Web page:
The D&O liability landscape is poised to change—or not—depending on how the US Supreme Court rules in the long-running Section 11 case against Slack.
The Supreme Court heard oral arguments in this case on April 17, 2023, and is expected to issue a ruling this summer. This article discusses the Slack case and provides some guidance for directors and officers.
Background: Direct Listings 101 and Rates of Litigation
Slack (now owned by Salesforce) went public on the New York Stock Exchange (NYSE) through a direct listing back in 2019. This was a fairly new method of going public at the time, with the Securities and Exchange Commission (SEC) having only approved the NYSE’s rules for direct listings in 2018.
Going public through a direct listing is an innovation intended to address those private companies that are ready to go public but do not need to raise capital for themselves, and want to provide liquidity to their shareholders—particularly their employees and their long-term investors that are ready for liquidity.
These companies do not necessarily want to raise the additional capital—and pay the expensive investment banker fees—that comes with doing an IPO.
Direct listings also typically do not have a period in which the pre-public shareholders are restricted from selling their shares (a “lock-up period”).
In addition, some investors have been concerned that the structure of the IPO process can cause investment banks to underprice the IPO, further diluting current shareholders. Since no new shares are issued in a direct listing, current shareholders are not diluted.
As compelling as these reasons may be, traditional IPOs and even de-SPAC transactions are far more popular paths to going public than direct listings. From 2018 through 2022, there have been only 13 direct listings:
In the same five-year period (2018–2022), there have been 1,021 IPOs and 415 de-SPAC transactions.
Are litigation rates against direct listings better than litigation rates against new public companies? No—but the small number of direct listings compared to other ways to go public makes this a difficult comparison.
From 2018 through 2022, 18% of the 1,021 companies that went public through a traditional IPO had a securities class lawsuit filed against them.
In the same five-year period, 15% of the 415 companies that went public through a de-SPAC transaction had a securities class action lawsuit filed against them. This compares to 31% of direct listings with a class action—which is to say four of 13—in that same period.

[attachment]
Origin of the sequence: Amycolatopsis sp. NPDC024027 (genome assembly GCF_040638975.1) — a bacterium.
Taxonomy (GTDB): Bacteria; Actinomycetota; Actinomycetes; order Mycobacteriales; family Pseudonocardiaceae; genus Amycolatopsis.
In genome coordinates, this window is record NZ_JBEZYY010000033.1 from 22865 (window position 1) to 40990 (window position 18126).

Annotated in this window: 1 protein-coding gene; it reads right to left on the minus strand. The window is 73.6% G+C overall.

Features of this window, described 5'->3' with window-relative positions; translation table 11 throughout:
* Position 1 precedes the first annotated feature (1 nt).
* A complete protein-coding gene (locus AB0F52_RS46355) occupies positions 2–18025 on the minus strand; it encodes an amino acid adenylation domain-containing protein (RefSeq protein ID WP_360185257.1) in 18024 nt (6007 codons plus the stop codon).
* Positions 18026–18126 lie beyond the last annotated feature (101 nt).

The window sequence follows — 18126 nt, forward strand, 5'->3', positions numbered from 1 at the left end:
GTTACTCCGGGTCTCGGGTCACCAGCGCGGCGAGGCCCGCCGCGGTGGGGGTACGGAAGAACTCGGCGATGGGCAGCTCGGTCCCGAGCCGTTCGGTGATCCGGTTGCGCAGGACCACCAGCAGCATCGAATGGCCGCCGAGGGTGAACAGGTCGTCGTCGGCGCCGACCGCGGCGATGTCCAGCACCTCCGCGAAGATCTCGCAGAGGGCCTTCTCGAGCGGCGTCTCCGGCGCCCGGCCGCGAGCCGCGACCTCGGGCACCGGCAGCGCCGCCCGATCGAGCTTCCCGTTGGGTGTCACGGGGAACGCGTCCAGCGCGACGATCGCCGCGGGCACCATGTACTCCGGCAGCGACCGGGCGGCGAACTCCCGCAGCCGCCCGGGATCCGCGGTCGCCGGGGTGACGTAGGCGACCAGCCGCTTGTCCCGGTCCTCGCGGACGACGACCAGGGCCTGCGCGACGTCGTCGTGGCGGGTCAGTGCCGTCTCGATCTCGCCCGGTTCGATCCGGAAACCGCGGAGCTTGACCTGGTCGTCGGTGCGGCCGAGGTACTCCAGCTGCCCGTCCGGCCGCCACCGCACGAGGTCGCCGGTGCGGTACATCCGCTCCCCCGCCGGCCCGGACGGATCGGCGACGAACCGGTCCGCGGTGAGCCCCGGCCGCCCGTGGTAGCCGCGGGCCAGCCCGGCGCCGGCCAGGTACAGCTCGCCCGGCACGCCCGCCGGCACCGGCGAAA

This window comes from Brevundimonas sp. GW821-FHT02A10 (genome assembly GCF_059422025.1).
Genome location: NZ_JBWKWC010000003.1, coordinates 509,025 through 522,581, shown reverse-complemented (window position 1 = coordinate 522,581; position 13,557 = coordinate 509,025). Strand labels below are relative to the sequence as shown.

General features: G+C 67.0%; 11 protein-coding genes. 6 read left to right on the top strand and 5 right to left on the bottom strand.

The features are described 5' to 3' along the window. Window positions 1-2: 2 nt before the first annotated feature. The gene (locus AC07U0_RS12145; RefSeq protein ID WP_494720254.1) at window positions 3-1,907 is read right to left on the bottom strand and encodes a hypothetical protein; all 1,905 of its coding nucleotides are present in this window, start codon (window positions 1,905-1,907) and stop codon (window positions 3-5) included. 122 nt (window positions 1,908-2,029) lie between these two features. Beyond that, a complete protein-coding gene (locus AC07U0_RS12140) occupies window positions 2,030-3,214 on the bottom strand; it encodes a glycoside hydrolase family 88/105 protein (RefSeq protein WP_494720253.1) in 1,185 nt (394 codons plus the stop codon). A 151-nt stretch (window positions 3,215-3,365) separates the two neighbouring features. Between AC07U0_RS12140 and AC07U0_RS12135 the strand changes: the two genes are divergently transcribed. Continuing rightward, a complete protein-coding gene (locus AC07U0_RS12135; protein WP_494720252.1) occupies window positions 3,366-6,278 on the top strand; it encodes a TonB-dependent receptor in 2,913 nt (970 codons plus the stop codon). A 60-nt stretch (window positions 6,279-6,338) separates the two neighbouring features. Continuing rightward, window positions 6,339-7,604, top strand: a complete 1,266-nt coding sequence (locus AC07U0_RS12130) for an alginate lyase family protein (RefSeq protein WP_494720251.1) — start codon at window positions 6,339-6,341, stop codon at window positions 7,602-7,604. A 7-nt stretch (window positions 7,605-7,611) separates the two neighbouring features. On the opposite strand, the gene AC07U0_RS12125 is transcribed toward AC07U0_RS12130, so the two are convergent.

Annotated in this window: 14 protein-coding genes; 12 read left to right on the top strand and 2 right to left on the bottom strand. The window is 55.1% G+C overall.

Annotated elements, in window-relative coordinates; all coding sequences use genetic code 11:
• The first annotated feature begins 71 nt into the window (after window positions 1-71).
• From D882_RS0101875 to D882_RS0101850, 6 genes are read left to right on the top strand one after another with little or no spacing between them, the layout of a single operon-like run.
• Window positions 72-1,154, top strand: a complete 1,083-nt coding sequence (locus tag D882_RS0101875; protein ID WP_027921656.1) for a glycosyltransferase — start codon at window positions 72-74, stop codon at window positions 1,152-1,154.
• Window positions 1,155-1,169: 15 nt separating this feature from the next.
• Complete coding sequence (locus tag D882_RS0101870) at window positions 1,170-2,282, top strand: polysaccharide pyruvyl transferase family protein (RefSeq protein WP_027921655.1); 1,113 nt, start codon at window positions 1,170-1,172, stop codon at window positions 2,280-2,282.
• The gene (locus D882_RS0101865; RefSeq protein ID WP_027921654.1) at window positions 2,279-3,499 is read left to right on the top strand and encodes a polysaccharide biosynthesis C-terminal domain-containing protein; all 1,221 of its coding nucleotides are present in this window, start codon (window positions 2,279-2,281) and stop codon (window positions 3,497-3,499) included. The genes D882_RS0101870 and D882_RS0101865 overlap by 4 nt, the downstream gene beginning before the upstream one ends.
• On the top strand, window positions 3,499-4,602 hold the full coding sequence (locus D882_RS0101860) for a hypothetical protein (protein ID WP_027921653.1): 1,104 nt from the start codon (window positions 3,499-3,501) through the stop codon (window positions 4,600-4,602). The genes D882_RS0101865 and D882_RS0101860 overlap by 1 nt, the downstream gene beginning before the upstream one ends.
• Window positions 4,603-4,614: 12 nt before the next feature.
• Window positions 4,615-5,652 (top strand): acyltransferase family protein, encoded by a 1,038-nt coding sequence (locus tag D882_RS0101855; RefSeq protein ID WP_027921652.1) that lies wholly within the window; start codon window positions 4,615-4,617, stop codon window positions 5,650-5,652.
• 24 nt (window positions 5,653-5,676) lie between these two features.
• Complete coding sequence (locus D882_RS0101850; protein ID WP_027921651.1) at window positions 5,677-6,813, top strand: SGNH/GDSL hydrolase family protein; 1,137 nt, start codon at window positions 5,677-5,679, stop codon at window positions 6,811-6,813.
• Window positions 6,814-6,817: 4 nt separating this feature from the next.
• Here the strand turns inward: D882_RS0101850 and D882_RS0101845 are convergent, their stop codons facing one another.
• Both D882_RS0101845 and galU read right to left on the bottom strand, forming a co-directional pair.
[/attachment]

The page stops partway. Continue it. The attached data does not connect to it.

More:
For context, remember that in each of the years in the five-year period ranging from 2018 through 2022, the percent of all public companies that were sued ranged from 3% to a high of 5%.
In other words, new public companies, however they chose to go public, are sued a lot more frequently than everyone else.
Slack Shareholders Bring Suit
Companies that go public through a direct listing have an initial reference price instead of an IPO price.
Like with a traditional IPO, companies engaging in a direct listing also register shares through an S-1 registration statement (F-1 for foreign filers)—but shares can enter the public markets not pursuant to the registration statement as well.
As I discussed in an earlier article, in the case of Slack’s direct listing, while Slack registered approximately 118 million shares, an additional 165 million additional shares were available for resale into the public market at the time of the direct listing.
When a company doing a traditional IPO sees its stock price fall below the initial offering price, the company knows it is likely to be sued by plaintiffs pursuant to Section 11 of the Securities Act of 1933.
The “Tracing” Requirement
Plaintiffs that can trace their purchase to the company’s registration statement will allege that there were material misstatements and/or omissions in the registration statement.
Plaintiffs like Section 11 cases because the company basically has strict liability for material misstatements and omissions.
This contrasts with Section 10b cases under the Securities Exchange Act of 1934. To win these cases, plaintiffs have to show that the defendants made misstatements knowingly (or at least very recklessly) to prevail in those cases.
Note that the tracing requirement, based on the language of the statute, is one that has been accepted by courts for a long time.
It has also been a relatively easy requirement for plaintiffs suing companies that just did a traditional IPO since, traditionally, only shares sold pursuant to the S-1 registration statement were traded in the public market for the first six months of a public company’s life. This is because, as part of the IPO process, existing shareholders would agree to sign a lock-up agreement prohibiting them from selling their shares until six months after the IPO.
Even after the expiry of the lock-up, tracing was reasonably easy given the relatively slow rate at which shares not issued pursuant to a registration statement typically flow into the market.